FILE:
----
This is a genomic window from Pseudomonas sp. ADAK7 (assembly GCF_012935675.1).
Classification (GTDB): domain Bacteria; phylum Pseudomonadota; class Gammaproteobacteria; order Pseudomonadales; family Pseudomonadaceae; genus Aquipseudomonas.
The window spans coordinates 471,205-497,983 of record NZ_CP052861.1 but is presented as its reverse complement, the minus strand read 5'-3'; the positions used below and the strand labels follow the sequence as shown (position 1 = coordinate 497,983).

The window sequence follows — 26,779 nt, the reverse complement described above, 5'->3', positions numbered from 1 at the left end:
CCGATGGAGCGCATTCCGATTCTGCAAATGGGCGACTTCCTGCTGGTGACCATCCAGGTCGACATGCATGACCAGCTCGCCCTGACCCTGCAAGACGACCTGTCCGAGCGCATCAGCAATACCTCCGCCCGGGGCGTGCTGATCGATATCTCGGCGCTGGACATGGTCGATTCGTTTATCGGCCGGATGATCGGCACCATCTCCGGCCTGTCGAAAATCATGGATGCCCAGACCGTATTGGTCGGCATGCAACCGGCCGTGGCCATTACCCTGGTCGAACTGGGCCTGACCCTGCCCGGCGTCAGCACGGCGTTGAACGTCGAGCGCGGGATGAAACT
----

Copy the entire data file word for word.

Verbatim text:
This is a genomic window from Pseudomonas sp. ADAK7 (assembly GCF_012935675.1).
Classification (GTDB): domain Bacteria; phylum Pseudomonadota; class Gammaproteobacteria; order Pseudomonadales; family Pseudomonadaceae; genus Aquipseudomonas.
The window spans coordinates 471,205-497,983 of record NZ_CP052861.1 but is presented as its reverse complement, the minus strand read 5'-3'; the positions used below and the strand labels follow the sequence as shown (position 1 = coordinate 497,983).

The window sequence follows — 26,779 nt, the reverse complement described above, 5'->3', positions numbered from 1 at the left end:
CCGATGGAGCGCATTCCGATTCTGCAAATGGGCGACTTCCTGCTGGTGACCATCCAGGTCGACATGCATGACCAGCTCGCCCTGACCCTGCAAGACGACCTGTCCGAGCGCATCAGCAATACCTCCGCCCGGGGCGTGCTGATCGATATCTCGGCGCTGGACATGGTCGATTCGTTTATCGGCCGGATGATCGGCACCATCTCCGGCCTGTCGAAAATCATGGATGCCCAGACCGTATTGGTCGGCATGCAACCGGCCGTGGCCATTACCCTGGTCGAACTGGGCCTGACCCTGCCCGGCGTCAGCACGGCGTTGAACGTCGAGCGCGGGATGAAACT